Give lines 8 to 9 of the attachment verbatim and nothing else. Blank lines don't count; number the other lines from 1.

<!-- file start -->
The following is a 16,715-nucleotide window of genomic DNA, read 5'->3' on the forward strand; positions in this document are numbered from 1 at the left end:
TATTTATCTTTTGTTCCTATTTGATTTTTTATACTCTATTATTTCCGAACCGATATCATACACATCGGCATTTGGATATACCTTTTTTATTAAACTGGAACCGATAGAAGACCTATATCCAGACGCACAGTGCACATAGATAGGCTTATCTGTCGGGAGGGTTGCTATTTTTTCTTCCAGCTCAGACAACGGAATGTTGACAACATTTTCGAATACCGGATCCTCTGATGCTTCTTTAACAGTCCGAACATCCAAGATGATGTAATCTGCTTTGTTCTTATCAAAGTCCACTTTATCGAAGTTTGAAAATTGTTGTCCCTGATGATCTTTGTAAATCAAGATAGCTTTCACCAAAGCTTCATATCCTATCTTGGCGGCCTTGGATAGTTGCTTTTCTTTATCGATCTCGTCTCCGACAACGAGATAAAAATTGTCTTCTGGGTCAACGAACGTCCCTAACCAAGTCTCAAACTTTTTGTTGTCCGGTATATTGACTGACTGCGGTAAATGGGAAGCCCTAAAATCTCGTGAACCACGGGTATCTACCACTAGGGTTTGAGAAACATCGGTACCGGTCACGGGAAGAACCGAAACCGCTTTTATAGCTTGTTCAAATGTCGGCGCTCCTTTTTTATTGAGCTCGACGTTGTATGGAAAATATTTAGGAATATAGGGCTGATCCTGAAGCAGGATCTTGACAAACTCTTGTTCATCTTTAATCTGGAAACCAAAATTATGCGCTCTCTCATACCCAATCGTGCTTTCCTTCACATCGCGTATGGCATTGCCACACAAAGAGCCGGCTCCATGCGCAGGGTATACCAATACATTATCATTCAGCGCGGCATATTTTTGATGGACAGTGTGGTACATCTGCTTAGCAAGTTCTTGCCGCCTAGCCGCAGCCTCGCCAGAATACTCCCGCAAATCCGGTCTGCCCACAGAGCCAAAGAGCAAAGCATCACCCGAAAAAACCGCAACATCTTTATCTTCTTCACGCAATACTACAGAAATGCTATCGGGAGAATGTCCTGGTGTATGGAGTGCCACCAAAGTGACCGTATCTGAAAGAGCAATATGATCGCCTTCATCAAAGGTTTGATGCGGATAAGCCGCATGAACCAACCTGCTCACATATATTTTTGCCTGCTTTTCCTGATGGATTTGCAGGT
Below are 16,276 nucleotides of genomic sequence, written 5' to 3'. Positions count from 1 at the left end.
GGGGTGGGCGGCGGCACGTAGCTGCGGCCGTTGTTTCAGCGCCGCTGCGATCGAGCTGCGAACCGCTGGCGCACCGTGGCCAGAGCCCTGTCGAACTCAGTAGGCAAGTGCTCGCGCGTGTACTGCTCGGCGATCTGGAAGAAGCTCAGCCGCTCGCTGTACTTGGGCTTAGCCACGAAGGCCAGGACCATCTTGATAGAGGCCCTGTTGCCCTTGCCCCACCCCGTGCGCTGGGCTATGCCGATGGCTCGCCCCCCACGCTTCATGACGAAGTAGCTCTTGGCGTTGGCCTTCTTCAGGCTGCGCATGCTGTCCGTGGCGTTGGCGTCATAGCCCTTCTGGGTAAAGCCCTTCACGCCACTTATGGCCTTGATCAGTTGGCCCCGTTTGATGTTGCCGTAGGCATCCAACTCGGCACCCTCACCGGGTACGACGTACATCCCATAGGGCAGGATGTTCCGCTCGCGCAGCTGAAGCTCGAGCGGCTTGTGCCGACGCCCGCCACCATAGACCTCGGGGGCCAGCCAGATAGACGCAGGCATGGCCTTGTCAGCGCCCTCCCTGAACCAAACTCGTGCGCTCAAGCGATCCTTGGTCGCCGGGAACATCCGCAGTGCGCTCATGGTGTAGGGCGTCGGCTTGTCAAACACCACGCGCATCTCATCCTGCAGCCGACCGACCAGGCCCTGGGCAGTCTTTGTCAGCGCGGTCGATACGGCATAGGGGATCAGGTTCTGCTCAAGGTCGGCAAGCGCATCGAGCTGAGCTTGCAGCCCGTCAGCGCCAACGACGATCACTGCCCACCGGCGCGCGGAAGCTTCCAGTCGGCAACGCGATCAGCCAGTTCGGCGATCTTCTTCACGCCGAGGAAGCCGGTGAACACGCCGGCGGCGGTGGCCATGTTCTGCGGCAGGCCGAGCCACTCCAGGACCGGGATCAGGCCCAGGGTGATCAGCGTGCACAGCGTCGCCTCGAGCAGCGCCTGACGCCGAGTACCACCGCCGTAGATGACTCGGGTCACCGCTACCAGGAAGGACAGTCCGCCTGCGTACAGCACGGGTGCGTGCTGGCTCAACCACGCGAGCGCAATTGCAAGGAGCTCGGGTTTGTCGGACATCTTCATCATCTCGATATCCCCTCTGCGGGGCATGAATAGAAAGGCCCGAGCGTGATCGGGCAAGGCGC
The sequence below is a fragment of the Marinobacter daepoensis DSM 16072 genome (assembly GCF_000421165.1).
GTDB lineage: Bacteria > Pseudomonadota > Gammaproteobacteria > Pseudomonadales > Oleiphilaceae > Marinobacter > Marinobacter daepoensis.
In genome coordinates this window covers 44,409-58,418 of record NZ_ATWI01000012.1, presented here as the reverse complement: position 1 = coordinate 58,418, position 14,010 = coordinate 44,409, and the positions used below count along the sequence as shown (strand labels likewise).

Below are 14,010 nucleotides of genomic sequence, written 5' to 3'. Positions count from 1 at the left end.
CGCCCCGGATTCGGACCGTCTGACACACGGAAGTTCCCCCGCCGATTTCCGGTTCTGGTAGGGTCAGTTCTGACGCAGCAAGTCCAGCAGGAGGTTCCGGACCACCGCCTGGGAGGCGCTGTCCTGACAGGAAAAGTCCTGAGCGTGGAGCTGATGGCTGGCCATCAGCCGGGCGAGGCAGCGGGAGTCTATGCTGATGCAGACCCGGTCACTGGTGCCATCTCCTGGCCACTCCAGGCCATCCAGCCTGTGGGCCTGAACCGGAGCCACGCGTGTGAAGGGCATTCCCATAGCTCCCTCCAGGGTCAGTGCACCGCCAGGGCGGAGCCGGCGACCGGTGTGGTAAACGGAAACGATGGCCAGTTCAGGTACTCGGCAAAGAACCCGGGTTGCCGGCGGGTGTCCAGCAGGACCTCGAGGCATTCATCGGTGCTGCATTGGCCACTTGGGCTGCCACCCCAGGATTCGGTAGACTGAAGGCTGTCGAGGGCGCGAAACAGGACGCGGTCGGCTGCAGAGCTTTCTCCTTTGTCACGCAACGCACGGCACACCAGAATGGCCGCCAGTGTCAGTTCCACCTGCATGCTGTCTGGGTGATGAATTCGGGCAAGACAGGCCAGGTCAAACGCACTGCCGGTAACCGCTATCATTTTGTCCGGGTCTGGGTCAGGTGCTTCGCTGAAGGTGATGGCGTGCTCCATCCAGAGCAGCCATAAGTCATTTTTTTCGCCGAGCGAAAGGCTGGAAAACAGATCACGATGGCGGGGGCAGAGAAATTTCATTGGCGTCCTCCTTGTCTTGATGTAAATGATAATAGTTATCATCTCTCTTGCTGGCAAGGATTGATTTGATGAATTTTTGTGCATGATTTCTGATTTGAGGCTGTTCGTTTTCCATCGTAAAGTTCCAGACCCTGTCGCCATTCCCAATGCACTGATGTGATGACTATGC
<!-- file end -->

Below are 14,010 nucleotides of genomic sequence, written 5' to 3'. Positions count from 1 at the left end.
CGCCCCGGATTCGGACCGTCTGACACACGGAAGTTCCCCCGCCGATTTCCGGTTCTGGTAGGGTCAGTTCTGACGCAGCAAGTCCAGCAGGAGGTTCCGGACCACCGCCTGGGAGGCGCTGTCCTGACAGGAAAAGTCCTGAGCGTGGAGCTGATGGCTGGCCATCAGCCGGGCGAGGCAGCGGGAGTCTATGCTGATGCAGACCCGGTCACTGGTGCCATCTCCTGGCCACTCCAGGCCATCCAGCCTGTGGGCCTGAACCGGAGCCACGCGTGTGAAGGGCATTCCCATAGCTCCCTCCAGGGTCAGTGCACCGCCAGGGCGGAGCCGGCGACCGGTGTGGTAAACGGAAACGATGGCCAGTTCAGGTACTCGGCAAAGAACCCGGGTTGCCGGCGGGTGTCCAGCAGGACCTCGAGGCATTCATCGGTGCTGCATTGGCCACTTGGGCTGCCACCCCAGGATTCGGTAGACTGAAGGCTGTCGAGGGCGCGAAACAGGACGCGGTCGGCTGCAGAGCTTTCTCCTTTGTCACGCAACGCACGGCACACCAGAATGGCCGCCAGTGTCAGTTCCACCTGCATGCTGTCTGGGTGATGAATTCGGGCAAGACAGGCCAGGTCAAACGCACTGCCGGTAACCGCTATCATTTTGTCCGGGTCTGGGTCAGGTGCTTCGCTGAAGGTGATGGCGTGCTCCATCCAGAGCAGCCATAAGTCATTTTTTTCGCCGAGCGAAAGGCTGGAAAACAGATCACGATGGCGGGGGCAGAGAAATTTCATTGGCGTCCTCCTTGTCTTGATGTAAATGATAATAGTTATCATCTCTCTTGCTGGCAAGGATTGATTTGATGAATTTTTGTGCATGATTTCTGATTTGAGGCTGTTCGTTTTCCATCGTAAAGTTCCAGACCCTGTCGCCATTCCCAATGCACTGATGTGATGACTATGC